Series or Stand-alone?
I know this question is about reading books, whether you prefer reading a series or a stand-alone novel, but since I’ve answered that before (somewhere… don’t quote me) with a resounding “Well… both….” I’m going to instead look at this today from a writer’s point of view.
Forgive me if my answer stays more or less the same. Do I prefer writing a stand-alone novel or a series? Well… both.
If you look at my “Works” page, you can see that my two main WIPs at the moment (though really, I’m letting the one wait in line as I finish the other) are a stand-alone (Daughter) and what I at least hope might have the meat to pull off a series someday (Jethro). Both of them are very different writing experiences. One is an epic-fantasy-adventure that’s somewhere between The Princess Bride and Anastasia (figure that one out) and the other is about a bunch of high school kids in a small town who have to face the fact that they all have unexplained powers. One is focused very closely around one main character and a few of her closest connections, while the other technically has a main character, but also has an ensemble cast list as long as my arm.
I cannot tell you which one is more fun to write.
I really can’t. And I’m not going to make any comments about it being like picking between two children (though really, it is) but what I will say is that both stories have their own challenges and benefits, and I love that. So let’s talk about those challenges and benefits… let’s call them bonuses, though, because that’s what they really feel like.
Writing a Stand-Alone Novel (One or Two Main Characters)
- Typically you only have one (or two) perspectives to work with, even if you’re working in third-person. Unless of course you’re working in third-person omniscient, but that’s not often the case. This can make it hard to show the audience something without letting your character see it, which is sometimes vital.
- Your character also has to be strong enough to carry a full-length novel. There’s really no half-ways-ing on this. Either you have someone who feels like a real person and is exciting or relatable, or you don’t have anything. Really. Because if your character doesn’t hold up, nothing else will. There’s no room for it to.
- This is your one shot. Everything you want to say in this story, has to be said in this book. It’s a little bit different with the internet now, because we have the opportunity to do ebook tie-ins and things like that, but it doesn’t change the fact that if there was something you wanted to happen in this story and it didn’t make it there, it will never be there. The end.
- The story has a clear-cut ending. This may not be the case with a series, at least with an ensemble cast like I’m planning. The story could well go on forever in an ensemble piece, but with one character, it’s easier to see where to say goodbye. (Clarification: this does not make it easier to actually SAY goodbye!)
- You get to really fall in love with your characters. Not saying you can’t do this in a bigger cast (and obviously you can if your series is all based around one character, but that doesn’t seem to be the way I work), but fictional characters are often enigmatic and untrusting, and it takes time to peel away their layers. You get to do this if most of your time is spent with only one or two of them.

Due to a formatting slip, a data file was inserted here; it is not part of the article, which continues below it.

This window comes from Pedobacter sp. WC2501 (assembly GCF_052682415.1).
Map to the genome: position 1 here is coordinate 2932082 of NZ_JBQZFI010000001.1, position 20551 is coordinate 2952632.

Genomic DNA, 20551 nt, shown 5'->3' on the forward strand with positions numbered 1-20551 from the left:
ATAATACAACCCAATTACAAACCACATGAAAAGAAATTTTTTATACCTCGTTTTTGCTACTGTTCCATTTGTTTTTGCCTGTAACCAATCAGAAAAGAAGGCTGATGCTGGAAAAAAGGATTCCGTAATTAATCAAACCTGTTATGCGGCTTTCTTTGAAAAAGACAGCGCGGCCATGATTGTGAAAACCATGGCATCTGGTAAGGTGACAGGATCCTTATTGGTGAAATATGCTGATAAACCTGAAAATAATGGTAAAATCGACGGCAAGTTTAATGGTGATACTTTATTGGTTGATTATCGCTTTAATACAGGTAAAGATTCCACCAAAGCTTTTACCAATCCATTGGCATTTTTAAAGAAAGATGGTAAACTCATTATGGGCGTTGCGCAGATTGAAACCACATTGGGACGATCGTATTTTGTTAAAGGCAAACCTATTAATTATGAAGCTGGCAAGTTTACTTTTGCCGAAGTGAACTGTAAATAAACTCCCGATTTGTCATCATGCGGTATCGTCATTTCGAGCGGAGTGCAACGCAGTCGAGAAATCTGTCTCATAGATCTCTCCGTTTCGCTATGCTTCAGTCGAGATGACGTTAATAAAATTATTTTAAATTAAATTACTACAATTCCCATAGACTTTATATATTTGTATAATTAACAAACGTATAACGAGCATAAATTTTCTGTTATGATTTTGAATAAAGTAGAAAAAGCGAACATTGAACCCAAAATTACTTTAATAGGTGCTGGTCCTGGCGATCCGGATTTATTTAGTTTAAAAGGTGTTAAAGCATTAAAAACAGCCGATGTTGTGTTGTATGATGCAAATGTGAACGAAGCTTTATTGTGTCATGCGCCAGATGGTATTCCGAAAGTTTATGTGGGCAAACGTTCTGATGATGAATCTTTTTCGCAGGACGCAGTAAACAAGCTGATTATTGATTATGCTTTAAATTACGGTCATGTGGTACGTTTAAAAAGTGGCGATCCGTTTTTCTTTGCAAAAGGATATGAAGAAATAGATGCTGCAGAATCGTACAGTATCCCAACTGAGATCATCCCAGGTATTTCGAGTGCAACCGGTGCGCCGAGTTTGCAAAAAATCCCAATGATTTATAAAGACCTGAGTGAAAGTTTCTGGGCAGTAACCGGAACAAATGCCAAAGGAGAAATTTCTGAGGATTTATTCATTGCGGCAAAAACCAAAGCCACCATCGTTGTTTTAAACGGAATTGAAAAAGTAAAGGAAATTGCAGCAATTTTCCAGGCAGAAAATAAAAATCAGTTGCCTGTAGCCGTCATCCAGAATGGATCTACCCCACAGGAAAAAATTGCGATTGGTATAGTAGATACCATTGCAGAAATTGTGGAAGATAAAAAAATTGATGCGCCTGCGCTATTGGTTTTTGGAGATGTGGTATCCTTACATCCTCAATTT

Writing a Series (Ensemble Cast)
- Think making one character strong enough to carry a book was difficult? Now you have to have half a dozen (or more!) characters and they each have to be different enough to feel like different people. No use having a lot of characters if no one can tell them apart.
- You also have to be very, very careful that your characters don’t fall into archetypes. Or if they do, that they have something about them that really makes the archetype worth it. Make sure there’s a twist. If the character just really needs to be an archetype, make sure that they feel organic. Avoid clichés as best as you can.
- You have to make sure that your ending lets everything be said. Again, this is a little different now that we can offer side novellas and what not, but if you have half a dozen important characters, you have to make sure they each get their due and that their storyline ends by the time you say “The End.” This may not be an easy thing to balance out.
- So. Many. Voices. Really that’s what’s fun about an ensemble cast and the time a series will give you to feature them. You get to experiment with so many different characters and write in their distinct voices. You don’t get “stuck” with one or two characters.
- Time. Really a big benefit of a series is that you have room and time to get to a lot of things. In my case, a lot of different characters with personal storylines that play into the bigger story arch. You can even end a book halfway through one character’s personal struggle… it will bring some back to read the next book, to see how it turned out.
So… sorry to turn a reading question into a lecture about writing… but really, I’m not. I wonder if anybody else can think of benefits and challenges to the two?